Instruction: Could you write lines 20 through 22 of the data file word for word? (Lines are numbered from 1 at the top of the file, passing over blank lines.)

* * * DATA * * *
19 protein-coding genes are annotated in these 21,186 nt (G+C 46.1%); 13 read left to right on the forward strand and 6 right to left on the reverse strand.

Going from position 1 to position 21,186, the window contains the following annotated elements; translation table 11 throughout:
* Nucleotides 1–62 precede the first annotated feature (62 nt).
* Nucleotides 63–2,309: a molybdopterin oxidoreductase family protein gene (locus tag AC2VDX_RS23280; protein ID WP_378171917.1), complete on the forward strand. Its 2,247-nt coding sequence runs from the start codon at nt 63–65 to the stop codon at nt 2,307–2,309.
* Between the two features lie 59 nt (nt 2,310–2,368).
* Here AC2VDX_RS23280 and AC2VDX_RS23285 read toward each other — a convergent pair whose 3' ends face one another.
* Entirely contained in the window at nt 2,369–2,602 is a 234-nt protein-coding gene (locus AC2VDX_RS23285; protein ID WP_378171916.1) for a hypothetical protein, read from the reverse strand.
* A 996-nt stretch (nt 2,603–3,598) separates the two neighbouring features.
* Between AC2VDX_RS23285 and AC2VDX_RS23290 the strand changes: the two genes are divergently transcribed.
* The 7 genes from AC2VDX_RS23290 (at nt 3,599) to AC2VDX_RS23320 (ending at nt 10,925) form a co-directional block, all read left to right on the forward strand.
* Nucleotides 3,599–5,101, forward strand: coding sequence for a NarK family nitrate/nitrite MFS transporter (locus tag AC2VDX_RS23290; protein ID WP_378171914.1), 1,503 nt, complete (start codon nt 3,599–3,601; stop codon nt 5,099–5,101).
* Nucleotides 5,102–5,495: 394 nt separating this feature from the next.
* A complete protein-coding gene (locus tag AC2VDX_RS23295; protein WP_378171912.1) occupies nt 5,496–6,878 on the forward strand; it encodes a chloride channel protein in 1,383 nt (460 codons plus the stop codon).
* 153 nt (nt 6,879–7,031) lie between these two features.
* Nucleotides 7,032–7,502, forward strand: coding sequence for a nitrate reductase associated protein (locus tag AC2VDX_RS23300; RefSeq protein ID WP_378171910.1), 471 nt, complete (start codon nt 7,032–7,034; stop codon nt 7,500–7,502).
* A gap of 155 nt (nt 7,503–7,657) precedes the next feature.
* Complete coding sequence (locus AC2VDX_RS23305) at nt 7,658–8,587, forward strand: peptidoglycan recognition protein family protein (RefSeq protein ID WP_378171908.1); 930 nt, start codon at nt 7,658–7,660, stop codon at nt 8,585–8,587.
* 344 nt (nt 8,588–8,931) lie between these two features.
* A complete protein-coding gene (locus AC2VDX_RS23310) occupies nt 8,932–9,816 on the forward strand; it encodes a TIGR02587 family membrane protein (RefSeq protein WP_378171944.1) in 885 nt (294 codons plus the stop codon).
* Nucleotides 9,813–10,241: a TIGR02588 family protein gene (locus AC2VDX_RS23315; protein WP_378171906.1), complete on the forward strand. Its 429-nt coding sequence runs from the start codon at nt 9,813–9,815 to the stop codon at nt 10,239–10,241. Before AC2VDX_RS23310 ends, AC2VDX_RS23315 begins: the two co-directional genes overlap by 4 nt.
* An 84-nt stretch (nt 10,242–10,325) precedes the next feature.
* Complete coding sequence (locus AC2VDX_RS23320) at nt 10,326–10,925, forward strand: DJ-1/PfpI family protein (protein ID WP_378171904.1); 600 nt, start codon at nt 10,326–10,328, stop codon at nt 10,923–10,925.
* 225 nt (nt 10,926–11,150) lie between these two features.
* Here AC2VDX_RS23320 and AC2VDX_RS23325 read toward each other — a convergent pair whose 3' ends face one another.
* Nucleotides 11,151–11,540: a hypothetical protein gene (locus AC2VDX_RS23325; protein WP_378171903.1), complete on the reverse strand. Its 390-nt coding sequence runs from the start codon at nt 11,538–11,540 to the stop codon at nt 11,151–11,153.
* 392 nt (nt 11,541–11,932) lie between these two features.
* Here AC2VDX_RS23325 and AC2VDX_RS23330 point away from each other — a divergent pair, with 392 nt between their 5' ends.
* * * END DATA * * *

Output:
* Nucleotides 9,813–10,241: a TIGR02588 family protein gene (locus AC2VDX_RS23315; protein WP_378171906.1), complete on the forward strand. Its 429-nt coding sequence runs from the start codon at nt 9,813–9,815 to the stop codon at nt 10,239–10,241. Before AC2VDX_RS23310 ends, AC2VDX_RS23315 begins: the two co-directional genes overlap by 4 nt.
* An 84-nt stretch (nt 10,242–10,325) precedes the next feature.
* Complete coding sequence (locus AC2VDX_RS23320) at nt 10,326–10,925, forward strand: DJ-1/PfpI family protein (protein ID WP_378171904.1); 600 nt, start codon at nt 10,326–10,328, stop codon at nt 10,923–10,925.